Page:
The trees planted along city streets do a whole lot more than just look pretty, and the work they do now has a monetary value.
Researchers at the University of California, Davis and the USDA Forest Service analyzed data collected on 929,823 trees from 50 cities across the state. They looked at everything from carbon storage to rainfall retention in an effort to put a monetary value on the ecological services that city trees provide residents.
So what exactly is the value of the services provided to us by California's 9.1 million city trees? About $1 billion, or a value of about $110.63 per tree. In other words, city trees provide a wonderful return on investment. The researchers report:
The state’s street trees remove 567,748 t CO2 (92,253 t se) annually, equivalent to taking 120,000 cars off the road ... Given an average annual per tree management cost of $19.00, $5.82 in benefit is returned for every $1 spent. Management implications could include establishing an aggressive program to plant the 16 million vacant sites and replace removed trees, while restricting planting of overabundant species.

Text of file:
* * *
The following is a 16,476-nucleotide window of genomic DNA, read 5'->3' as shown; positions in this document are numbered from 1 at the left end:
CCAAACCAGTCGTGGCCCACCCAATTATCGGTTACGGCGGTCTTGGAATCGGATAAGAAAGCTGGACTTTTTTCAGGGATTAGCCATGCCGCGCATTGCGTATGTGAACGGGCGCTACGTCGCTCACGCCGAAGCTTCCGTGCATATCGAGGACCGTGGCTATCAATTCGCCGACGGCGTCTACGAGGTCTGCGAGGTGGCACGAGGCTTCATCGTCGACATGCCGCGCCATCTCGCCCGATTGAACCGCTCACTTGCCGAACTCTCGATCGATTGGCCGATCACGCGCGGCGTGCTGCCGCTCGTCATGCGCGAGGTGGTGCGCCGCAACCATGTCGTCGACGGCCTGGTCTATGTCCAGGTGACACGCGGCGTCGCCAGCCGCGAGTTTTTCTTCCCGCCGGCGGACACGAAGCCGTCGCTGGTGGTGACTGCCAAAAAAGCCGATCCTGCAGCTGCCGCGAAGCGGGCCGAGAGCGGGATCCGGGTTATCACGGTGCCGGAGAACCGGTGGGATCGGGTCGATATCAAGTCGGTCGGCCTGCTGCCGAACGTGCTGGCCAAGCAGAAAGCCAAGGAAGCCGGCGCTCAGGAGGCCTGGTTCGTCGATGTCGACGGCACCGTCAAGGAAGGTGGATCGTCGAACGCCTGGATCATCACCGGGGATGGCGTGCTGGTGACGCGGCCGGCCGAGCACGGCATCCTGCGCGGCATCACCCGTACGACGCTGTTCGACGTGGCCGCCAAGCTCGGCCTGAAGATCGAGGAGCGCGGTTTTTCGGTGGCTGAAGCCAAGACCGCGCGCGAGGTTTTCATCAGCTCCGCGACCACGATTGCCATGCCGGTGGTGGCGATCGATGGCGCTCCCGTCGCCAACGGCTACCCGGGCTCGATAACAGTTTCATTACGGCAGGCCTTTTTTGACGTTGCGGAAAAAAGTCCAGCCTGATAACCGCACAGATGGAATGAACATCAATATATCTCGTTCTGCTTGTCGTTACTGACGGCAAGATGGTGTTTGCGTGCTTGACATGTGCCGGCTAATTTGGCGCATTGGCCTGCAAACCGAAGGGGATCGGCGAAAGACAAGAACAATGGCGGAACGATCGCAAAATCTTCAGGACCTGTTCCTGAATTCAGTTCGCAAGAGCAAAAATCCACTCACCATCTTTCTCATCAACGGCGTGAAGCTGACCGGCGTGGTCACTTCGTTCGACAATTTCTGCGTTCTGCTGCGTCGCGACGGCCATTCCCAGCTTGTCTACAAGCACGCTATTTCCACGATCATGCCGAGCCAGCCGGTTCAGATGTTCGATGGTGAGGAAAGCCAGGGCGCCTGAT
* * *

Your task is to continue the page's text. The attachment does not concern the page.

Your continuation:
The numbers underscore the importance of planting trees, especially of planting diverse species of trees, and prove to city managers that it is worth the expense and effort of planting and maintenance when it comes to making a city a healthier, more beautiful place. And it also illustrates why organizations like Friends of the Urban Forest are so important to cities.